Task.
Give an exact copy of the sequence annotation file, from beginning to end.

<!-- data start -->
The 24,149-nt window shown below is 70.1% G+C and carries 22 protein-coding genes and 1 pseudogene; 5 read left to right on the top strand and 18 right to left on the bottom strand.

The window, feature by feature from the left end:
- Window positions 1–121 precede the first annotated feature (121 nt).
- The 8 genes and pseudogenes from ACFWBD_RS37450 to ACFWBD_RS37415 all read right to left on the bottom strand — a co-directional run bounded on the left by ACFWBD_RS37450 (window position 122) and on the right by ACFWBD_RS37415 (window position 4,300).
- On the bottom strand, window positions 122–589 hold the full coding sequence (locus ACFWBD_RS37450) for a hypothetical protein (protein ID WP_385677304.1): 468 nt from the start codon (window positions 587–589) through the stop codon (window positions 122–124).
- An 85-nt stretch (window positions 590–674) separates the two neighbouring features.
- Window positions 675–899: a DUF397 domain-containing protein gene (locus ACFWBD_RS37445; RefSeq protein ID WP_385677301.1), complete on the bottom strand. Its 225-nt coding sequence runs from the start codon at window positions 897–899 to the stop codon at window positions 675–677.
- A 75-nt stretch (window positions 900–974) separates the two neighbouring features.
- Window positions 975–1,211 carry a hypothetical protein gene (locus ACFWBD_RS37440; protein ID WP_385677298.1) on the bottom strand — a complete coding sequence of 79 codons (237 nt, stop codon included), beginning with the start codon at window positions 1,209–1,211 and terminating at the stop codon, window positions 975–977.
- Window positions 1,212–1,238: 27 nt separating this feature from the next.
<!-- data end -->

The 24,149-nt window shown below is 70.1% G+C and carries 22 protein-coding genes and 1 pseudogene; 5 read left to right on the top strand and 18 right to left on the bottom strand.

The window, feature by feature from the left end:
- Window positions 1–121 precede the first annotated feature (121 nt).
- The 8 genes and pseudogenes from ACFWBD_RS37450 to ACFWBD_RS37415 all read right to left on the bottom strand — a co-directional run bounded on the left by ACFWBD_RS37450 (window position 122) and on the right by ACFWBD_RS37415 (window position 4,300).
- On the bottom strand, window positions 122–589 hold the full coding sequence (locus ACFWBD_RS37450) for a hypothetical protein (protein ID WP_385677304.1): 468 nt from the start codon (window positions 587–589) through the stop codon (window positions 122–124).
- An 85-nt stretch (window positions 590–674) separates the two neighbouring features.
- Window positions 675–899: a DUF397 domain-containing protein gene (locus ACFWBD_RS37445; RefSeq protein ID WP_385677301.1), complete on the bottom strand. Its 225-nt coding sequence runs from the start codon at window positions 897–899 to the stop codon at window positions 675–677.
- A 75-nt stretch (window positions 900–974) separates the two neighbouring features.
- Window positions 975–1,211 carry a hypothetical protein gene (locus ACFWBD_RS37440; protein ID WP_385677298.1) on the bottom strand — a complete coding sequence of 79 codons (237 nt, stop codon included), beginning with the start codon at window positions 1,209–1,211 and terminating at the stop codon, window positions 975–977.
- Window positions 1,212–1,238: 27 nt separating this feature from the next.